If the Hubbards are indeed found to have committed fraud, their famously frugal lifestyle and commitment to charity – Hubbard estimates he has given away $200 million over the years – suggest they have not profited personally. But that’s irrelevant to the SFO: “Personal gain is not necessarily a requirement of fraud or theft,” says Feeley. “If I take $100 from you and say I am going to put it in the bank, whether I give it to the IHC or bet it at the race track, either way that would be a fraudulent act.”

A law unto himself, another Listener story by Macfie, provides a good background to the saga and if you enter Hubbard as a search term in the NBR the headlines tell a very sorry story.

Now the NBR reports D-Day for Hubbards?:

The Financial Markets Authority and the Serious Fraud Office were today set to lay charges in relation to a finance company, with speculation focused on Allan Hubbard’s Aorangi Securities and Hubbard Management Funds.

NBR was aware of last minute discussions between Mr Hubbard’s lawyer Mike Heron and the SFO over how the decision would be announced. A press release was due to be sent out by the regulators today.

It is a year and a day since the news first broke that the SFO was investigating the Hubbards.

It will have been a hard year for them – and for the people who trusted them with their money who will be lucky to get much, if any of it back among whom are the taxpayers who guaranteed deposits.

UPDATE: NBR reports: Hubbard to face 50 charges.


Key tops Listener power list

December 1, 2009

It’s no surprise that Prime Minister John Key tops the Listener’s top 10 in its 2009 Power List.

The panel says he is:

being identified by leadership scholars as pioneering an entirely new style of political leadership in this country. Sceptics may cite his pragmatism as evidence of overt risk-aversion, but so far his reasonable, moderate demeanour and light-handed management has worked magic for the Government’s standing. He has been the polar opposite of Helen Clark, resisting both the micromanagement of others’ portfolios and playing favourites in the caucus. His cheerful tolerance of coalition partners’ ructions – “The bulk of people who come into politics have type-A personalities!” – has saved National from being embroiled in their crises.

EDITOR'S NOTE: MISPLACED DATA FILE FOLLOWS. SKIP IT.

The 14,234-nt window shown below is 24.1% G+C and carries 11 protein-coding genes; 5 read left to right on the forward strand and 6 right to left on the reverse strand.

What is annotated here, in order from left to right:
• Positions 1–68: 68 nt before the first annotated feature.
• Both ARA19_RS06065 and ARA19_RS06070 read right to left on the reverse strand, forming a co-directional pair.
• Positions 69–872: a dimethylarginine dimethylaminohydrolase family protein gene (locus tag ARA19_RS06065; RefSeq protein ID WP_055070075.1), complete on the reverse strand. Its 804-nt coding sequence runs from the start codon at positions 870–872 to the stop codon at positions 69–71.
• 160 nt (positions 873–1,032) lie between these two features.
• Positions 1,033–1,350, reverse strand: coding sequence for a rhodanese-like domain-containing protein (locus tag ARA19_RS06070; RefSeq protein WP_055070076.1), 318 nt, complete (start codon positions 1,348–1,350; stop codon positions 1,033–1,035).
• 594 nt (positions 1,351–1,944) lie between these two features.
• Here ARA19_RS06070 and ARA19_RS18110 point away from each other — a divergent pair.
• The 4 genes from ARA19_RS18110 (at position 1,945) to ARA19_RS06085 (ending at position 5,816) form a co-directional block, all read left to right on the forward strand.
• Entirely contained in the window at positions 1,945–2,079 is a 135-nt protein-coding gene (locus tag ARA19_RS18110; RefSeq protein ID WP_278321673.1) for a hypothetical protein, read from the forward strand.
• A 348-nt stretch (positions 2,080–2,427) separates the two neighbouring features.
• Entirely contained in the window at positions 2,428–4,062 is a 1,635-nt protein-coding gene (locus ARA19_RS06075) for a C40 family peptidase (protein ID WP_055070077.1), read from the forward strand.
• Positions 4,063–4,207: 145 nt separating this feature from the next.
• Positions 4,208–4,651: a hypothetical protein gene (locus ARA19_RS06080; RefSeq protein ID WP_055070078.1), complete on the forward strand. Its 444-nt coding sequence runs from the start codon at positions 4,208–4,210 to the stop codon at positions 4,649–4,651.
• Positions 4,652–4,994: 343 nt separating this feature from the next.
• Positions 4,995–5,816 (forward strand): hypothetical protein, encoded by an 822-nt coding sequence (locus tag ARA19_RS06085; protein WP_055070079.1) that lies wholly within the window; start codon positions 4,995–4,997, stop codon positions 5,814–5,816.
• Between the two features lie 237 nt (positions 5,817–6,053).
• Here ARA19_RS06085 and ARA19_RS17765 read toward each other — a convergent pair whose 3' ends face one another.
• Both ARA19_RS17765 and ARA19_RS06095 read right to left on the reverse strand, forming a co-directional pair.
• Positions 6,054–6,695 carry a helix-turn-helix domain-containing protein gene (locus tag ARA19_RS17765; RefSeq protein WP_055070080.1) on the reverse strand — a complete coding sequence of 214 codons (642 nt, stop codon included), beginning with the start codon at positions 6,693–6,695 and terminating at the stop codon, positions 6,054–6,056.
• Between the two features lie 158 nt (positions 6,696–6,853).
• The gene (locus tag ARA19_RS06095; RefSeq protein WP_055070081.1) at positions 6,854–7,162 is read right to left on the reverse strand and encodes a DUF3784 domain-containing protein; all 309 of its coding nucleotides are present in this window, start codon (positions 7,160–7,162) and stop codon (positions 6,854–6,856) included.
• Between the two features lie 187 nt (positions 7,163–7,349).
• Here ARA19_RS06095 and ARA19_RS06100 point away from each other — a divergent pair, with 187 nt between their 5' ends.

Bill English is second followed by Alan Bollard, Rodney Hide, Steven Joyce and Rob Fyfe.

Then comes Michael Stiassny, the country’s senior receiver. The introduction to the list explains:

Perhaps the most telling detail about this year’s Power List . . .  is that a receiver (Micahel Stiassny) comes in at No 7. Yes, it has been a tough year; a year when debt became a dirty word, when old power bases were weakened by the recession. . .

Tariana Turia is ninth then John Whitehead and Peter Jackson. The top 10 has an 11th place – it’s filled by Phil Goff.

Then there’s those who have been delisted:

Craig Norgate who was 4th in the Business and economy section last year; Andrew West who was 3rd in agriculture  and Pat Snedden who was 4th in health and medicine.

The panel that selected the 2009 almanac of influence was chaired by Listener senior write Rebecca Macfie. Members were Lynn Freeman who hosts Radio NZ’s arts programme; Karl Du Fresne, Chris Wikaira, director of PR firm Busby Ramshaw Grice; Jane Clifton; Jacqueline Rowarth, Director of Agriculture at Massey; Bernard Hickey, Alan Isaac who chairs NZ Cricket, is a director of Wakefield Health, trsutee of NZ COmmunity Trust, chair of McGrathNicol & Co and advisor to Opus International; and Stephen Franks.

The full list and commentary won’t be online until Boxing Day. I subscribe to the magazine and if I didn’t I’d fork out the $3.90 for this issue.